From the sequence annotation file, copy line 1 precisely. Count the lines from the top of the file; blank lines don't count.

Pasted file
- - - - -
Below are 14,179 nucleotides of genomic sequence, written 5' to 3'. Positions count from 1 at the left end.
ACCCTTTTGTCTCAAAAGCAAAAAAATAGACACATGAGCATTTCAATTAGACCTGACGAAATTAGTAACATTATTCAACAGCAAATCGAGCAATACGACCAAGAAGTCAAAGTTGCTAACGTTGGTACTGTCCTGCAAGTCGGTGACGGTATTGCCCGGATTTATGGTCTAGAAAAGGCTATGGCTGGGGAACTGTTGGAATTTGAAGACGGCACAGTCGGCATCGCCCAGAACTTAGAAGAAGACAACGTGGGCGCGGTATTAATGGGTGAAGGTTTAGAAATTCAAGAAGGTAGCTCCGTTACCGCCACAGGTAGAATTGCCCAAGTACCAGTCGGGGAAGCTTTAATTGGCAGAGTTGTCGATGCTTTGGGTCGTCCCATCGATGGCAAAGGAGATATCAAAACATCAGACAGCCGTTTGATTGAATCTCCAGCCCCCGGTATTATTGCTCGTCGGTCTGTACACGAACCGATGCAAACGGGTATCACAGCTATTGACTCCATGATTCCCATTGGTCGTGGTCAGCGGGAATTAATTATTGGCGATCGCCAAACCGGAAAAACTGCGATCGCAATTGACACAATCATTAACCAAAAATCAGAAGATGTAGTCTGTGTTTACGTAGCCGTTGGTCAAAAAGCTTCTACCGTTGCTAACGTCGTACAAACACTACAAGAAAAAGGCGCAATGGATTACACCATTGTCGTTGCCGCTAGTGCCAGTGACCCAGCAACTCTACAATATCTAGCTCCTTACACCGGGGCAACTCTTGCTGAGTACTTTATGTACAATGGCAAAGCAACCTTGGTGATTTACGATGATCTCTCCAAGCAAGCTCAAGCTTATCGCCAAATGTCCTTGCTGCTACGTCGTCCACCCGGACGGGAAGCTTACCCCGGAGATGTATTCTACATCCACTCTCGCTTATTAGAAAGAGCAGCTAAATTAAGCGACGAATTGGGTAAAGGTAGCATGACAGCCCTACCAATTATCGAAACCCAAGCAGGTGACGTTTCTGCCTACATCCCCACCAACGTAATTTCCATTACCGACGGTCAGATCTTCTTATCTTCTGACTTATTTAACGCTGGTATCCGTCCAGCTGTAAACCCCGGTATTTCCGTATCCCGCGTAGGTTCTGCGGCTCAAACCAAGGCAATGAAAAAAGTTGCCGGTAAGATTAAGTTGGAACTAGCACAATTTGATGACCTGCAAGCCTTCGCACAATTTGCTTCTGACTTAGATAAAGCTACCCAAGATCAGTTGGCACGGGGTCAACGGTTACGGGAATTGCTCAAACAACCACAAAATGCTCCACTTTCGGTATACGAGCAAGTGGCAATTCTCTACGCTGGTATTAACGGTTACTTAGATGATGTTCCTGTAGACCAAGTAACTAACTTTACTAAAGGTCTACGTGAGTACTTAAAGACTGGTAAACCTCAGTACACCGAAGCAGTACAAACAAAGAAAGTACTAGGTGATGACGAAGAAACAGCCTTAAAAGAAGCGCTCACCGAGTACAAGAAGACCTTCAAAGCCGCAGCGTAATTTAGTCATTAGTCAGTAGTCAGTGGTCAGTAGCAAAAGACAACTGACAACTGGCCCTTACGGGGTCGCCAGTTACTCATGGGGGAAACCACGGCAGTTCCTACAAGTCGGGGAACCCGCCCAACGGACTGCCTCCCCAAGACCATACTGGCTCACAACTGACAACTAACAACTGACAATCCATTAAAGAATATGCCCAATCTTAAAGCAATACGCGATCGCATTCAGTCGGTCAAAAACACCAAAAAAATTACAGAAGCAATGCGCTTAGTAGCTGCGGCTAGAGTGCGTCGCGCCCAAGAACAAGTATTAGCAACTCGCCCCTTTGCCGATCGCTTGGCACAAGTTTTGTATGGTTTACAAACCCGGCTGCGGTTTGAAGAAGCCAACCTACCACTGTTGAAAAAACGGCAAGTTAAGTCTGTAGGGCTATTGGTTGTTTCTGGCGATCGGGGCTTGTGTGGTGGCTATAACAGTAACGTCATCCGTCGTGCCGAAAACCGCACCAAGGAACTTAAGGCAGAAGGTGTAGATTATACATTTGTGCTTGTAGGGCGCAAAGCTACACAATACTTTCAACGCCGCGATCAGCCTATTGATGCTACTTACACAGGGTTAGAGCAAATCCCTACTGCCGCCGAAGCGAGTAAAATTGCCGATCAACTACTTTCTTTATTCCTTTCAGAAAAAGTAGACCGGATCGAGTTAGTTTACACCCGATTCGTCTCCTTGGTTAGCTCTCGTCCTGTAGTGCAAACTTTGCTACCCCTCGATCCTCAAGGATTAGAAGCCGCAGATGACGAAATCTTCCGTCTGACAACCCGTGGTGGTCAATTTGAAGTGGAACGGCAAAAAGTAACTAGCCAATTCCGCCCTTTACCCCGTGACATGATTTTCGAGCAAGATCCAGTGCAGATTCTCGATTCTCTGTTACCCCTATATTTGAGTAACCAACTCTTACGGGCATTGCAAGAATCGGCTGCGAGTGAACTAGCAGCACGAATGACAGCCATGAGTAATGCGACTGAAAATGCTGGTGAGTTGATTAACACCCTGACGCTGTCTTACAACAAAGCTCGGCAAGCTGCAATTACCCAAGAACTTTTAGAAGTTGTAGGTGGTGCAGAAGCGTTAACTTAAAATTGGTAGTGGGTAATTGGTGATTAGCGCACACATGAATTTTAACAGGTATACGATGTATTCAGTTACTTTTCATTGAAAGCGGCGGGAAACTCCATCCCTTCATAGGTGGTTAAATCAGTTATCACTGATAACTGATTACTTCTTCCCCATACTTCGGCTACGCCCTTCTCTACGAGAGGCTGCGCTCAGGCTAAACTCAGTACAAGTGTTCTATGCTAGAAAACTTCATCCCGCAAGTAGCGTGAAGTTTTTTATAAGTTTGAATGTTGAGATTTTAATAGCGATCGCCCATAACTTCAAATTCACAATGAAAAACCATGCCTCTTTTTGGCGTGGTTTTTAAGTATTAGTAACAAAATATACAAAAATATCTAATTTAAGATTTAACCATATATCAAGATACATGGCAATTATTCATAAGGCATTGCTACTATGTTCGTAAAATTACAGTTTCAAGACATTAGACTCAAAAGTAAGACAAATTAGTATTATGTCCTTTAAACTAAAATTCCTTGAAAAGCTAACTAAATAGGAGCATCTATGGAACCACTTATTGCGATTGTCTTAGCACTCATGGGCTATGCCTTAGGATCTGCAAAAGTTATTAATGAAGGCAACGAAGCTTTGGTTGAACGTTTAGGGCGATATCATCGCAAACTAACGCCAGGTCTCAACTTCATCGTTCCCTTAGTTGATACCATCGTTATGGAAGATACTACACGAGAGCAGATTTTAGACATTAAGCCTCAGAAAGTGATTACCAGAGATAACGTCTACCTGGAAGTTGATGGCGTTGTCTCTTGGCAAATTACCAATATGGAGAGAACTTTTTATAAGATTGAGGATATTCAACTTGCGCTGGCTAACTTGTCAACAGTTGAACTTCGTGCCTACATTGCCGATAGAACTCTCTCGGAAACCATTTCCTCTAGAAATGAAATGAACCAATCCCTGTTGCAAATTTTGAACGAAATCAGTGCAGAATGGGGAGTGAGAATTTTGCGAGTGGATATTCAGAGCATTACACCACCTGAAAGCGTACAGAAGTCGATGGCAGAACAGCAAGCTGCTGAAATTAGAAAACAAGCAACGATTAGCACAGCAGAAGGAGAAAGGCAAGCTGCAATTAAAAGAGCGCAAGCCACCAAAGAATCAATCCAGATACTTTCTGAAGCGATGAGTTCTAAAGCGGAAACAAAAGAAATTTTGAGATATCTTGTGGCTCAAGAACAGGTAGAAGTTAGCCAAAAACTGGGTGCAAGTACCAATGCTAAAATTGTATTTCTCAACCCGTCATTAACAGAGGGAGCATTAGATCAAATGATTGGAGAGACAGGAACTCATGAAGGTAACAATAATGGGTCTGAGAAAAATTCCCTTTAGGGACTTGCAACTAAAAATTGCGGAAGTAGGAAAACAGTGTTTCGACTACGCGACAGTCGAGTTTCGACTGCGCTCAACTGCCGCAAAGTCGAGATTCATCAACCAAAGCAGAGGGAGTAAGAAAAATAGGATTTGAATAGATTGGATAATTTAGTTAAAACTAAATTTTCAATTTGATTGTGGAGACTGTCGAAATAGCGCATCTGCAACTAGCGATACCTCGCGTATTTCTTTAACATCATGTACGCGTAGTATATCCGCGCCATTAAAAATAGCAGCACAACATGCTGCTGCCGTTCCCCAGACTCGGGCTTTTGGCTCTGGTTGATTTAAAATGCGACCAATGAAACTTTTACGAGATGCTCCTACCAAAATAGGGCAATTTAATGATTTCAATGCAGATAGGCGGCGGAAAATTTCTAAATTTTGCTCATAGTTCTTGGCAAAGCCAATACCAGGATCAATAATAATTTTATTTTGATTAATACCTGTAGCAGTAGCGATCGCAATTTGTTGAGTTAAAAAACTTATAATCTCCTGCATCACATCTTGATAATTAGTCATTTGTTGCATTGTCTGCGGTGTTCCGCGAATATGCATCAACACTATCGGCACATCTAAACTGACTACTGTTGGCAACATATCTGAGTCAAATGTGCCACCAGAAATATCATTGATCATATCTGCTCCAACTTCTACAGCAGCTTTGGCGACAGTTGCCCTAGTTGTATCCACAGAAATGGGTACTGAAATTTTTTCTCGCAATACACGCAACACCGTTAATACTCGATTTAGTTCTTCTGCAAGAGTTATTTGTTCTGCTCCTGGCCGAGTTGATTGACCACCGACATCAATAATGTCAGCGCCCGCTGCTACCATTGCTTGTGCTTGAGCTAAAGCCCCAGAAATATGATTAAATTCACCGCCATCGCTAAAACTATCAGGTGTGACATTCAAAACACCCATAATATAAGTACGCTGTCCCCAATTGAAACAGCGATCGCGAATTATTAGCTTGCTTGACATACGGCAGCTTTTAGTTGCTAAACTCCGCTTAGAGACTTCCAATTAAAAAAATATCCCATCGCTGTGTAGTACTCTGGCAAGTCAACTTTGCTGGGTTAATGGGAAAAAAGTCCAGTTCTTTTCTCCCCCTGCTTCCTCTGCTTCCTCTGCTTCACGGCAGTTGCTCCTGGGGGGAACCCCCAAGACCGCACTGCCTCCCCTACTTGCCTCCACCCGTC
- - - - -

Below are 14,179 nucleotides of genomic sequence, written 5' to 3'. Positions count from 1 at the left end.